Rand and Ordway sold the entire collection to Civil War veteran John C. Taylor, who published lantern slides and stereo views during the 1880s and early 1890s under the imprints Taylor & Huntington and the War Photograph & Exhibition Company.
http://www.loc.gov/pictures/item/2012647172/ Back of a Taylor & Huntington mount
In 1907 Edward B. Eaton bought the negatives. He used them in several books he published on the Civil War. The most notable of these was the ten-volume work, The Photographic History of the Civil War.
In 1916 the collection was placed in storage, where it remained until the Library purchased it in 1943. The Library's acquisition included 7,500 original glass plate negatives and about 2,500 glass and film copy negatives, providing a total of about 3,750 different views and about 2,650 different portraits.
The Library of Congress selected 1,047 of these images for publication as a microfilm in 1961. The introduction to the microfilm includes a table of contents that indicates how this portion of the collection was organized into five major sections and numerous subsections. The catalog records for these 1,047 negatives contain more information and subject headings than the catalog records for the remainder of the negatives. (See Cataloging the Collection for further details; see the Search Tip for information about strategies for searching the records effectively.)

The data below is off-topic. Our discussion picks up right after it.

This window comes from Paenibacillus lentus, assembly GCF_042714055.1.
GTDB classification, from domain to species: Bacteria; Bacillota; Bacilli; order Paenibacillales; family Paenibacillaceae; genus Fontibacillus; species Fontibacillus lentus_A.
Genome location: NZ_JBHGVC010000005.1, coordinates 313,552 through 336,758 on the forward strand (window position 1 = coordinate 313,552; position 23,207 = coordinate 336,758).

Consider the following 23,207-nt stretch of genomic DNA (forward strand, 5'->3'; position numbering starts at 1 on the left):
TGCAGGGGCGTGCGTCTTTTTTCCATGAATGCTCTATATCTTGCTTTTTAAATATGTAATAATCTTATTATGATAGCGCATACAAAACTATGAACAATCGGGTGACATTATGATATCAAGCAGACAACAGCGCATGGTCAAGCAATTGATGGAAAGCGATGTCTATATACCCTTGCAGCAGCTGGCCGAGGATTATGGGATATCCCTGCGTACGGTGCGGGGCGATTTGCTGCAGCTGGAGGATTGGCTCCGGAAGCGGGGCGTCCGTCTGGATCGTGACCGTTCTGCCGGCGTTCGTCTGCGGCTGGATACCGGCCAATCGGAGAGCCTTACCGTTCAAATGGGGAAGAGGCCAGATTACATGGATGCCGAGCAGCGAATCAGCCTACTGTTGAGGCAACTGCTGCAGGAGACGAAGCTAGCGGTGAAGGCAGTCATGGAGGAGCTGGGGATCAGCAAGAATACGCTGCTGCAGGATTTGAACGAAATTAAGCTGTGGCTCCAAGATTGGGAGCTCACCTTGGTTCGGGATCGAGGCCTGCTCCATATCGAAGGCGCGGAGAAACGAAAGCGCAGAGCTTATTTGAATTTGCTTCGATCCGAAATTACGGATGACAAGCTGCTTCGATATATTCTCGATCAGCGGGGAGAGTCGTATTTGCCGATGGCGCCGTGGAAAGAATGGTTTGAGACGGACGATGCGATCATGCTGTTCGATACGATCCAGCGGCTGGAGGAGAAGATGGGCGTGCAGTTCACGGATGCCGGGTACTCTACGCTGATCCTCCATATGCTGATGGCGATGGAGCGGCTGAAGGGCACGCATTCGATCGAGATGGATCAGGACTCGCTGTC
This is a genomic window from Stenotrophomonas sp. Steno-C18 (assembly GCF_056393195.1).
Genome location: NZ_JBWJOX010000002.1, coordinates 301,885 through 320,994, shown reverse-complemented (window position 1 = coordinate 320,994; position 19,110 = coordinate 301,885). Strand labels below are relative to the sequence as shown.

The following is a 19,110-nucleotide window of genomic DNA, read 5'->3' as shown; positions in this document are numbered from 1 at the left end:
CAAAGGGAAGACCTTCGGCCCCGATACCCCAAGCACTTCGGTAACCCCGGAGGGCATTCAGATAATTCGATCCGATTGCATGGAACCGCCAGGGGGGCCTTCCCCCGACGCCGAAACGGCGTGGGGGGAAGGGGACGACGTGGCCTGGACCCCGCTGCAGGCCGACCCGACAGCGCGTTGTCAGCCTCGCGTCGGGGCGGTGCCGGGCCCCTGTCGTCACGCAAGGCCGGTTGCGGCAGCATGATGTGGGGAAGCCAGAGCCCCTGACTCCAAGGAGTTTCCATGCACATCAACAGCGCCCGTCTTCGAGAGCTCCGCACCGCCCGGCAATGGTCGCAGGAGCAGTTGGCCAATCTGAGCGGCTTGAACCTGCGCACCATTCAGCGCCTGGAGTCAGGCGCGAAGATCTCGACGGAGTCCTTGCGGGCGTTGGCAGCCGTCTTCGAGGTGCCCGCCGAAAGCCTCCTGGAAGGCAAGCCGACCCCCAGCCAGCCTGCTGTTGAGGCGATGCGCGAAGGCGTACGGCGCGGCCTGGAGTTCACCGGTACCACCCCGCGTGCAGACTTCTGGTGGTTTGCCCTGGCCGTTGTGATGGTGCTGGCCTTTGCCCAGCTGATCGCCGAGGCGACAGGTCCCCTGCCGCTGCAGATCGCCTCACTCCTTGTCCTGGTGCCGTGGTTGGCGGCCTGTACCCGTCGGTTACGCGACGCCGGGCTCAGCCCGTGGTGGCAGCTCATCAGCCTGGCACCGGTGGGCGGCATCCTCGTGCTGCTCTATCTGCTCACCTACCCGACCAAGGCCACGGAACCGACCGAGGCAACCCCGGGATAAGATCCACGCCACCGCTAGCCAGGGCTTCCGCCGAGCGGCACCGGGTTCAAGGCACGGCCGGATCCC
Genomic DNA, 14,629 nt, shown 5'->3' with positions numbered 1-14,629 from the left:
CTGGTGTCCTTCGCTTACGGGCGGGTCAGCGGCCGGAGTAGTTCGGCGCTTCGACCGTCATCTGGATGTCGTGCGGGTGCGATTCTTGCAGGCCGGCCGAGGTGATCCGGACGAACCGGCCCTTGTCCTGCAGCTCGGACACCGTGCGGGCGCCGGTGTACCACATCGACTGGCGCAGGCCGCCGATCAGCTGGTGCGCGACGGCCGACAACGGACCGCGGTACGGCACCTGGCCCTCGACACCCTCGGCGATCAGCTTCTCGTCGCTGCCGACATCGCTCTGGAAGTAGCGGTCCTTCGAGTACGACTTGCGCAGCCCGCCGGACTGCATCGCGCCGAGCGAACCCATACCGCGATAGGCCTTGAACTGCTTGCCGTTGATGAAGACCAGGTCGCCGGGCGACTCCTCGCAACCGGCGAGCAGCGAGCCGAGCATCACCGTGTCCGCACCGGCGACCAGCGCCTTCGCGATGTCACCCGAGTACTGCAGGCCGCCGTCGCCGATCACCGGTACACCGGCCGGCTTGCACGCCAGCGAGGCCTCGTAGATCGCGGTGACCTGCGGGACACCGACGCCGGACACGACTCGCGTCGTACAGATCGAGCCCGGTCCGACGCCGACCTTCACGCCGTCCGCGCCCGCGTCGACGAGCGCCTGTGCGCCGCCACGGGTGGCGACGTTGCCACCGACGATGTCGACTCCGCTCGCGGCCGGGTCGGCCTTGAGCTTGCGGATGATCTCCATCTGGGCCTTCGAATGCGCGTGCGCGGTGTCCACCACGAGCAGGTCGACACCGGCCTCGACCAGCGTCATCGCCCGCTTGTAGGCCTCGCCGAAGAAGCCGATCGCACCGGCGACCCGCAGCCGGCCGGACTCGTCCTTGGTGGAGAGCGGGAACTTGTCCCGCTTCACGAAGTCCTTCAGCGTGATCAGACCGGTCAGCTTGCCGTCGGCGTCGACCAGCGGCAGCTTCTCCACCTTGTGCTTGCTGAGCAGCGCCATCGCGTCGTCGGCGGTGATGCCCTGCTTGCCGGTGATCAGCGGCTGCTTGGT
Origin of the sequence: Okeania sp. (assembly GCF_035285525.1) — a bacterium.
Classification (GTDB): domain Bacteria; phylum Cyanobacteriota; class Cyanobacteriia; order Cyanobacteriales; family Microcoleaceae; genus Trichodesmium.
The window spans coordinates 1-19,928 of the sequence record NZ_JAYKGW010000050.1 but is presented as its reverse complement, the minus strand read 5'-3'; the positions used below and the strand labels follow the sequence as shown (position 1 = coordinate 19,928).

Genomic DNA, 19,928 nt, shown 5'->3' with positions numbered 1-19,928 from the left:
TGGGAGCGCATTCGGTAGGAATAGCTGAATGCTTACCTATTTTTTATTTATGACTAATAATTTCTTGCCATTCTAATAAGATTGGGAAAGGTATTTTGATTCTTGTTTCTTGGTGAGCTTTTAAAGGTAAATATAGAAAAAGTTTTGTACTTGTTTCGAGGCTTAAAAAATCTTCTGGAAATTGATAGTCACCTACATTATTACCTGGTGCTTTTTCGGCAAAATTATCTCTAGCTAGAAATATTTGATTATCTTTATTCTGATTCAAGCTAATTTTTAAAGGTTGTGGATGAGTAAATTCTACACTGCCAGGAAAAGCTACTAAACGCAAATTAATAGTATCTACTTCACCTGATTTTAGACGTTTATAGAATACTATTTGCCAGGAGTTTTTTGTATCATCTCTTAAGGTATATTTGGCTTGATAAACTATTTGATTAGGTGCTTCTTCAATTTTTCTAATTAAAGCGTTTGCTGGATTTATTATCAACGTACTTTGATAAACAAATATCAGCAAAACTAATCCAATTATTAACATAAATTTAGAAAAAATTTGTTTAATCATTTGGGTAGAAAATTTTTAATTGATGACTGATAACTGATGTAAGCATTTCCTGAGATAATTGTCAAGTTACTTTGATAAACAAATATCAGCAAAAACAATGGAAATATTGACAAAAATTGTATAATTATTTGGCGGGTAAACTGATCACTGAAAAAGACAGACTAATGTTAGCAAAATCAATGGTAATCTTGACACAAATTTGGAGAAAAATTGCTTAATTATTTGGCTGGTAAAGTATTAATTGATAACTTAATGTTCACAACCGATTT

The Library grouped the negatives into series by size and broad subject area. Each negative series has a distinct numerical prefix. The general content of each of the negative series is outlined in the section, The Civil War Negatives: Arrangement and Online Access.
Brady-Handy Collection - Three Negative Series
Some negatives from the studio of Mathew B. Brady came into the hands of his nephew, Levin C. Handy, who operated a photographic studio in Washington, D.C. The Library of Congress purchased the L.C. Handy Studio negatives in 1954. Negatives from this source are distinguished by the prefix LC-BH8. Three Brady Handy negative series have been incorporated into the Civil War Photographs because of their close connection to the other items in this pool of records and images. The content of the three negative series is outlined in the section, The Civil War Negatives: Arrangement and Online Access. (The remainder of the Brady Handy negatives, which deal primarily with post-Civil War subjects, are available separately as the Brady Handy Collection.)
Civil War Photograph LOTs - Some Copy Negatives
The Civil War Photograph LOTs consist of photographic prints arranged by subject matter into LOTs (groups). The Library acquired the prints from three main sources:
- In 1905 the Library purchased gelatin silver prints from John C. Taylor.
- In 1948 the Library purchased a large group of mounted albumen prints from General Ordway’s son.